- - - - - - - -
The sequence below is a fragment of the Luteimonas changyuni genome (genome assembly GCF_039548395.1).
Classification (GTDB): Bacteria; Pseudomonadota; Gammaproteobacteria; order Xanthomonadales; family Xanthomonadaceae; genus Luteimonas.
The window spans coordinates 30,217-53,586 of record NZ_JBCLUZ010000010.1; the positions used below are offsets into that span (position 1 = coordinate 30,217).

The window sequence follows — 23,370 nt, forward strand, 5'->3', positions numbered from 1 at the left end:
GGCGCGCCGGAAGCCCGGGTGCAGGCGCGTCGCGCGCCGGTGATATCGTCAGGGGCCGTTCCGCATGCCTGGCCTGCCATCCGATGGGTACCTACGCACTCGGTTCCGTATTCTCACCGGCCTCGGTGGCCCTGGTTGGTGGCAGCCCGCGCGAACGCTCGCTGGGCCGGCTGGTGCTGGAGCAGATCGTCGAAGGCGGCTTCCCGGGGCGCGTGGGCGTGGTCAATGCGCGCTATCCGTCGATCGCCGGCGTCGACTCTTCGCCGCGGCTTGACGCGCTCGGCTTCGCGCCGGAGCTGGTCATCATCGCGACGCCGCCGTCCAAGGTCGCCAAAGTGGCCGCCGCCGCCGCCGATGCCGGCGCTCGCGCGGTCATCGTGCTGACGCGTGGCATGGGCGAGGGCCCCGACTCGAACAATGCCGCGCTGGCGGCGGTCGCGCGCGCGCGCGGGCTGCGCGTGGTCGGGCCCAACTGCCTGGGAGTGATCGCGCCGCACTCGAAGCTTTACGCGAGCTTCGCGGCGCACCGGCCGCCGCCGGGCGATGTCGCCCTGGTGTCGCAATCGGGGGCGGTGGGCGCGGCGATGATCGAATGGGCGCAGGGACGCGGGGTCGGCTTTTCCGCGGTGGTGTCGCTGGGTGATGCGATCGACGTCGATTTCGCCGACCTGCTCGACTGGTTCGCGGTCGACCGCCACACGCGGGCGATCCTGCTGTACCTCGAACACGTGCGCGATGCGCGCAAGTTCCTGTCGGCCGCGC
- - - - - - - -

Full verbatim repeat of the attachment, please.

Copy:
The sequence below is a fragment of the Luteimonas changyuni genome (genome assembly GCF_039548395.1).
Classification (GTDB): Bacteria; Pseudomonadota; Gammaproteobacteria; order Xanthomonadales; family Xanthomonadaceae; genus Luteimonas.
The window spans coordinates 30,217-53,586 of record NZ_JBCLUZ010000010.1; the positions used below are offsets into that span (position 1 = coordinate 30,217).

The window sequence follows — 23,370 nt, forward strand, 5'->3', positions numbered from 1 at the left end:
GGCGCGCCGGAAGCCCGGGTGCAGGCGCGTCGCGCGCCGGTGATATCGTCAGGGGCCGTTCCGCATGCCTGGCCTGCCATCCGATGGGTACCTACGCACTCGGTTCCGTATTCTCACCGGCCTCGGTGGCCCTGGTTGGTGGCAGCCCGCGCGAACGCTCGCTGGGCCGGCTGGTGCTGGAGCAGATCGTCGAAGGCGGCTTCCCGGGGCGCGTGGGCGTGGTCAATGCGCGCTATCCGTCGATCGCCGGCGTCGACTCTTCGCCGCGGCTTGACGCGCTCGGCTTCGCGCCGGAGCTGGTCATCATCGCGACGCCGCCGTCCAAGGTCGCCAAAGTGGCCGCCGCCGCCGCCGATGCCGGCGCTCGCGCGGTCATCGTGCTGACGCGTGGCATGGGCGAGGGCCCCGACTCGAACAATGCCGCGCTGGCGGCGGTCGCGCGCGCGCGCGGGCTGCGCGTGGTCGGGCCCAACTGCCTGGGAGTGATCGCGCCGCACTCGAAGCTTTACGCGAGCTTCGCGGCGCACCGGCCGCCGCCGGGCGATGTCGCCCTGGTGTCGCAATCGGGGGCGGTGGGCGCGGCGATGATCGAATGGGCGCAGGGACGCGGGGTCGGCTTTTCCGCGGTGGTGTCGCTGGGTGATGCGATCGACGTCGATTTCGCCGACCTGCTCGACTGGTTCGCGGTCGACCGCCACACGCGGGCGATCCTGCTGTACCTCGAACACGTGCGCGATGCGCGCAAGTTCCTGTCGGCCGCGC